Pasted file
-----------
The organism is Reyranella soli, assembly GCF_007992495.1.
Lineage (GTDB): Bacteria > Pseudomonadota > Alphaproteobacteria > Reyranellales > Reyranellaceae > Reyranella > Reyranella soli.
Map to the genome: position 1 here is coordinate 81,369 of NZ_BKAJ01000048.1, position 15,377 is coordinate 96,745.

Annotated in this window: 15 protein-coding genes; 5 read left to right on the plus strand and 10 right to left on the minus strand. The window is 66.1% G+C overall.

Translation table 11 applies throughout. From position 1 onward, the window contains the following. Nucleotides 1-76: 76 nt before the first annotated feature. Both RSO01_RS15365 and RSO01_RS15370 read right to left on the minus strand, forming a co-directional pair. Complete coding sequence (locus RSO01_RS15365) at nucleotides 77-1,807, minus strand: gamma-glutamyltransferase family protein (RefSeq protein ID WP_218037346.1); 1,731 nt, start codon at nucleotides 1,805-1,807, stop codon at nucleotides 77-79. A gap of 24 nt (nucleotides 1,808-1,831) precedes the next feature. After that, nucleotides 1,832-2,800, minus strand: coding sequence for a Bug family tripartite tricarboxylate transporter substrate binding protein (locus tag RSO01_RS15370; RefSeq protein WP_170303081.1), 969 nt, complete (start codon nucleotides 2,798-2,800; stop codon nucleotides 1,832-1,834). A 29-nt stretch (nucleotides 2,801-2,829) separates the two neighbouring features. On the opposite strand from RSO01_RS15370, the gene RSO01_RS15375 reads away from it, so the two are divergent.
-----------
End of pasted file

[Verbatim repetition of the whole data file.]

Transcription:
The organism is Reyranella soli, assembly GCF_007992495.1.
Lineage (GTDB): Bacteria > Pseudomonadota > Alphaproteobacteria > Reyranellales > Reyranellaceae > Reyranella > Reyranella soli.
Map to the genome: position 1 here is coordinate 81,369 of NZ_BKAJ01000048.1, position 15,377 is coordinate 96,745.

Annotated in this window: 15 protein-coding genes; 5 read left to right on the plus strand and 10 right to left on the minus strand. The window is 66.1% G+C overall.

Translation table 11 applies throughout. From position 1 onward, the window contains the following. Nucleotides 1-76: 76 nt before the first annotated feature. Both RSO01_RS15365 and RSO01_RS15370 read right to left on the minus strand, forming a co-directional pair. Complete coding sequence (locus RSO01_RS15365) at nucleotides 77-1,807, minus strand: gamma-glutamyltransferase family protein (RefSeq protein ID WP_218037346.1); 1,731 nt, start codon at nucleotides 1,805-1,807, stop codon at nucleotides 77-79. A gap of 24 nt (nucleotides 1,808-1,831) precedes the next feature. After that, nucleotides 1,832-2,800, minus strand: coding sequence for a Bug family tripartite tricarboxylate transporter substrate binding protein (locus tag RSO01_RS15370; RefSeq protein WP_170303081.1), 969 nt, complete (start codon nucleotides 2,798-2,800; stop codon nucleotides 1,832-1,834). A 29-nt stretch (nucleotides 2,801-2,829) separates the two neighbouring features. On the opposite strand from RSO01_RS15370, the gene RSO01_RS15375 reads away from it, so the two are divergent.